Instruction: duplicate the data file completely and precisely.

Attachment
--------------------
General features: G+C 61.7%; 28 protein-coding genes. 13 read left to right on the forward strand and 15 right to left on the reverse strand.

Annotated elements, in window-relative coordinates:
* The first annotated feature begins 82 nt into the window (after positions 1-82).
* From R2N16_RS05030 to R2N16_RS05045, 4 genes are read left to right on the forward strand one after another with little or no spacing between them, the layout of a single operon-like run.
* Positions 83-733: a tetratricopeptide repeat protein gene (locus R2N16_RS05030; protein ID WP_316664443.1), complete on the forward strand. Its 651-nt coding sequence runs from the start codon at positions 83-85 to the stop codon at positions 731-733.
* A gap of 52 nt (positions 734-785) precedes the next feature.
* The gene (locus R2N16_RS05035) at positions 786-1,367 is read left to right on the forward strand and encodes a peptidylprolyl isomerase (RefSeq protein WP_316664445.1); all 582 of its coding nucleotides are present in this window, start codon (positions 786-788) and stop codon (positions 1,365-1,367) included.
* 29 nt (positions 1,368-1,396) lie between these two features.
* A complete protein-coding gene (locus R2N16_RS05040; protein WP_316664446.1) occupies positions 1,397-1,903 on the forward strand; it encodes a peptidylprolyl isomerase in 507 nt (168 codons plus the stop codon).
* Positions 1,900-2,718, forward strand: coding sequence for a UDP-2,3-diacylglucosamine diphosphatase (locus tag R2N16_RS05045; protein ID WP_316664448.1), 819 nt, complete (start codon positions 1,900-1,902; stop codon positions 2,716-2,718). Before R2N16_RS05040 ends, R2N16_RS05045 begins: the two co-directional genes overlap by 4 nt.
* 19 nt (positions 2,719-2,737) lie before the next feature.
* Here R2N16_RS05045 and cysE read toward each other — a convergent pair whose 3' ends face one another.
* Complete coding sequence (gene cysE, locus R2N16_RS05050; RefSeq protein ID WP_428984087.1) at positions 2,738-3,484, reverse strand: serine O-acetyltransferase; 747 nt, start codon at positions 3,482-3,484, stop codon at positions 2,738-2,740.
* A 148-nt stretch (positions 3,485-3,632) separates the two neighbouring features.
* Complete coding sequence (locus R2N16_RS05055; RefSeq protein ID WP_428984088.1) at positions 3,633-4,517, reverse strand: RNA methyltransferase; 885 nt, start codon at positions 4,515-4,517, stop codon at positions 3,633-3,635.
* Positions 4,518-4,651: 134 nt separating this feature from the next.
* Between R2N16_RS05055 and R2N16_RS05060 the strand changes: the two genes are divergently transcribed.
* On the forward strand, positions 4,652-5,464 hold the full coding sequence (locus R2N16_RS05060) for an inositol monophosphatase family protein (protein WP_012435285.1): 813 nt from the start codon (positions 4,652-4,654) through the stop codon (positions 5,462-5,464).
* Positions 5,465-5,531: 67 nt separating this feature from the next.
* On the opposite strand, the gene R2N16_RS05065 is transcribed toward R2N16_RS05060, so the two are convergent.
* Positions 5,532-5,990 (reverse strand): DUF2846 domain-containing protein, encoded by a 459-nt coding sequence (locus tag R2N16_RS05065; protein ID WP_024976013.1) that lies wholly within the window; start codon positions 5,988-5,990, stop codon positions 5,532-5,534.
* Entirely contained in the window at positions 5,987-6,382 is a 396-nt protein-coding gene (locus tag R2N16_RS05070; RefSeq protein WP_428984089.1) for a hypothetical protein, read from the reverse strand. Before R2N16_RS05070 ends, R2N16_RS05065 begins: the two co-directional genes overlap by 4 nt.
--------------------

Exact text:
General features: G+C 61.7%; 28 protein-coding genes. 13 read left to right on the forward strand and 15 right to left on the reverse strand.

Annotated elements, in window-relative coordinates:
* The first annotated feature begins 82 nt into the window (after positions 1-82).
* From R2N16_RS05030 to R2N16_RS05045, 4 genes are read left to right on the forward strand one after another with little or no spacing between them, the layout of a single operon-like run.
* Positions 83-733: a tetratricopeptide repeat protein gene (locus R2N16_RS05030; protein ID WP_316664443.1), complete on the forward strand. Its 651-nt coding sequence runs from the start codon at positions 83-85 to the stop codon at positions 731-733.
* A gap of 52 nt (positions 734-785) precedes the next feature.
* The gene (locus R2N16_RS05035) at positions 786-1,367 is read left to right on the forward strand and encodes a peptidylprolyl isomerase (RefSeq protein WP_316664445.1); all 582 of its coding nucleotides are present in this window, start codon (positions 786-788) and stop codon (positions 1,365-1,367) included.
* 29 nt (positions 1,368-1,396) lie between these two features.
* A complete protein-coding gene (locus R2N16_RS05040; protein WP_316664446.1) occupies positions 1,397-1,903 on the forward strand; it encodes a peptidylprolyl isomerase in 507 nt (168 codons plus the stop codon).
* Positions 1,900-2,718, forward strand: coding sequence for a UDP-2,3-diacylglucosamine diphosphatase (locus tag R2N16_RS05045; protein ID WP_316664448.1), 819 nt, complete (start codon positions 1,900-1,902; stop codon positions 2,716-2,718). Before R2N16_RS05040 ends, R2N16_RS05045 begins: the two co-directional genes overlap by 4 nt.
* 19 nt (positions 2,719-2,737) lie before the next feature.
* Here R2N16_RS05045 and cysE read toward each other — a convergent pair whose 3' ends face one another.
* Complete coding sequence (gene cysE, locus R2N16_RS05050; RefSeq protein ID WP_428984087.1) at positions 2,738-3,484, reverse strand: serine O-acetyltransferase; 747 nt, start codon at positions 3,482-3,484, stop codon at positions 2,738-2,740.
* A 148-nt stretch (positions 3,485-3,632) separates the two neighbouring features.
* Complete coding sequence (locus R2N16_RS05055; RefSeq protein ID WP_428984088.1) at positions 3,633-4,517, reverse strand: RNA methyltransferase; 885 nt, start codon at positions 4,515-4,517, stop codon at positions 3,633-3,635.
* Positions 4,518-4,651: 134 nt separating this feature from the next.
* Between R2N16_RS05055 and R2N16_RS05060 the strand changes: the two genes are divergently transcribed.
* On the forward strand, positions 4,652-5,464 hold the full coding sequence (locus R2N16_RS05060) for an inositol monophosphatase family protein (protein WP_012435285.1): 813 nt from the start codon (positions 4,652-4,654) through the stop codon (positions 5,462-5,464).
* Positions 5,465-5,531: 67 nt separating this feature from the next.
* On the opposite strand, the gene R2N16_RS05065 is transcribed toward R2N16_RS05060, so the two are convergent.
* Positions 5,532-5,990 (reverse strand): DUF2846 domain-containing protein, encoded by a 459-nt coding sequence (locus tag R2N16_RS05065; protein ID WP_024976013.1) that lies wholly within the window; start codon positions 5,988-5,990, stop codon positions 5,532-5,534.
* Entirely contained in the window at positions 5,987-6,382 is a 396-nt protein-coding gene (locus tag R2N16_RS05070; RefSeq protein WP_428984089.1) for a hypothetical protein, read from the reverse strand. Before R2N16_RS05070 ends, R2N16_RS05065 begins: the two co-directional genes overlap by 4 nt.